Dynamic image resizing with Python and Serverless framework

written by  
  Bryan Killian

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Images are essential to creating an engaging user experience, but more isn’t always better. Large, high-resolution images may require little effort to integrate into the user interface, but they can drag down download speeds for the whole webpage - and the impact of all that additional points of resolution on the user experience is often minimal.

Imagine that you run a news site. A large percentage of your readers are viewing your site on their phones and don’t need the high-resolution pictures. Some of your users, though, are reading on a desktop computer where they have a better connection and a better screen, and so will appreciate the higher-quality images.

The right option from the user experience standpoint is to provide all your images in different sizes based on the device that you are visiting from. However, new devices with unexpected screen proportions come online unpredictably, and resizing an image in advance to fit any conceivable screen size is virtually impossible. Should we pay a huge storage bill and pre-generate all images in all possible sizes? Should we generate each image on the fly for every request? Neither option sounds like a good idea.

However, what if we created an image in each size when it’s first requested, and then saved it for later? This way each device would get the right image size for it, and we would save significantly on the storage costs and the compute costs.

This also is a use case that Serverless is a great fit for. With Serverless, you only use the compute you need at each moment, and you only pay for the compute you use. The Serverless applications are already designed to auto-scale to suit the user demands, so you don’t need to pre-scale any servers and can, therefore, reduce your costs even further. Even where the resizing of images in our use case is necessary, the compute costs are much lower when the resizing is done by a Serverless function.

Using S3 and Python to scale images with Serverless

In this article, we use Python within the Serverless framework to build a system for automated image resizing. We use S3, the AWS cloud storage service, as an example, but Serverless also works well with other cloud services including GCP and Azure.

Storing images in S3 is an easy, scalable way to avoid the high compute costs of hosting a vast library of pre-scaled images without sacrificing the versatility of a dynamic image interface. Essentially, what we’ll do in this example is let each request generate the image of the size it needs. We then store the result in our S3 bucket.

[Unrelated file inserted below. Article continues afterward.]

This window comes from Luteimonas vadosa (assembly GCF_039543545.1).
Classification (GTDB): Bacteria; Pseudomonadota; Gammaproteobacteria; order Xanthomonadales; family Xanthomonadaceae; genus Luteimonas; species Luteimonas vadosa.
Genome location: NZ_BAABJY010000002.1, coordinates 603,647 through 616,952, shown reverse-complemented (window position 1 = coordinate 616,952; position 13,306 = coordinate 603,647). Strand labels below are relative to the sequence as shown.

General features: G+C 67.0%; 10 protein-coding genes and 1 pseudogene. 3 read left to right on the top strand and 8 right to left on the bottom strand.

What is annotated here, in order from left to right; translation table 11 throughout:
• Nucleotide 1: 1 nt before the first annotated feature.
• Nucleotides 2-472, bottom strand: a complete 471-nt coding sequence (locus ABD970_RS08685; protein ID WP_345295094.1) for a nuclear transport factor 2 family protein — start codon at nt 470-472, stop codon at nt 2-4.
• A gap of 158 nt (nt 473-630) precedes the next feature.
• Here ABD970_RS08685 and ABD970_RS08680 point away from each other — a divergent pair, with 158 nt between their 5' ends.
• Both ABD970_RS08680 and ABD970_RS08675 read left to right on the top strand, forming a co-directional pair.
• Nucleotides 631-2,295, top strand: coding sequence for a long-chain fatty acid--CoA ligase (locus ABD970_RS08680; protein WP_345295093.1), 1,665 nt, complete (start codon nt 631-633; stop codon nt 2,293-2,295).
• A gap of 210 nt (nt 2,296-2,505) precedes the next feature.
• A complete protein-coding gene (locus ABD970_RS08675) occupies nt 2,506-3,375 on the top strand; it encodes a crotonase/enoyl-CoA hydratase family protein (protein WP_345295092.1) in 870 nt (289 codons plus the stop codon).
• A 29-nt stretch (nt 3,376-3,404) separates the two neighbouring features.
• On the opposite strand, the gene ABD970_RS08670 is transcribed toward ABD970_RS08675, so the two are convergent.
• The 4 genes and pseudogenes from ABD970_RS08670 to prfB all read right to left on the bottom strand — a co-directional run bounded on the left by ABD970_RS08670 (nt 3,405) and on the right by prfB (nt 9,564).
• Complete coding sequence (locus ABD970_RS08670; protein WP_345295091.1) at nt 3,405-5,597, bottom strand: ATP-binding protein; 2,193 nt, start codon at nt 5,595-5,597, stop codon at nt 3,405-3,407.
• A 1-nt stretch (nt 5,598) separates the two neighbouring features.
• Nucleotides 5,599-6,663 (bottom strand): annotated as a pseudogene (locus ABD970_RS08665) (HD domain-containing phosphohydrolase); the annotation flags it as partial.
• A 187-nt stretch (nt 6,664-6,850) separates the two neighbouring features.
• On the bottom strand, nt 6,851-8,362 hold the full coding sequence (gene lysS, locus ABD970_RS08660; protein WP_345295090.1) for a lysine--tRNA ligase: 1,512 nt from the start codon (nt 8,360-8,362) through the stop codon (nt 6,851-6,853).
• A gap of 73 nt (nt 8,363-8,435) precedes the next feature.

Next time someone requests the same image, one of two things will happen: if the image already exists in that size, the corresponding S3 URI will serve us the previously stored image directly. But if we don't have the image in that size yet, following the S3 link will first generate the image in that size and then get it served to us, as well as saving that newly resized image in the cloud for future use.

This is what we mean by a “smart” resizing system: instead of preparing for every possible outcome of an image request, we let the users request the images in the sizes they actually need.

Creating a Serverless API for image resizing

How exactly do we go about implementing the Serverless image-resizing API? In this section, we’ll cover the following steps:

  • Writing a serverless.yml config file that contains all the specifics for the resizing service
  • Implementing the resizing logic in a resizing function
  • Setting up an S3 bucket to work with the resizing endpoint

Our plan is to have our S3 bucket do most of the work: if the image is present in the size we want in the S3 bucket, we just need to serve it to the customer. If the requested size of the image is not available in S3 yet, however, we will have our S3 bucket call our image resizing function which will create the image in the size that we need and respond to the end user with the resized image.

Let’s start by looking at the serverless.yml that sets up everything that will be needed for our function.

First, we specify the name of our service, its runtime and location, and grant permissions to our future function to access S3:

service: image-resizing-python

  name: aws
  runtime: python2.7
  region: eu-west-1
    - Effect: Allow
        - s3:GetObject
        - s3:PutObject
      Resource: 'arn:aws:s3:::resized-images-python/*'

Note that the Resource declaration in the iamRoleStatements policy includes my bucket name. You'll need to change it for your bucket name.

Next comes the definition of the function that we are going to expose and its parameters:

    handler: handler.call
      BUCKET: resized-images-python
      REGION: eu-west-1
      - http:
          path: /{size}/{image}
          method: get

We also need a Resource declaration for the S3 bucket where we will store all the images:

      Type: AWS::S3::Bucket
        BucketName: resized-images-python

That’s it for our serverless.yml file. You can view the full version of it here.

Now, let’s look at the implementation of the image resizing function in Python. We start by importing a number of modules that we will need in the function:

import json
import datetime
import boto3
import PIL
from PIL import Image
from io import BytesIO
import os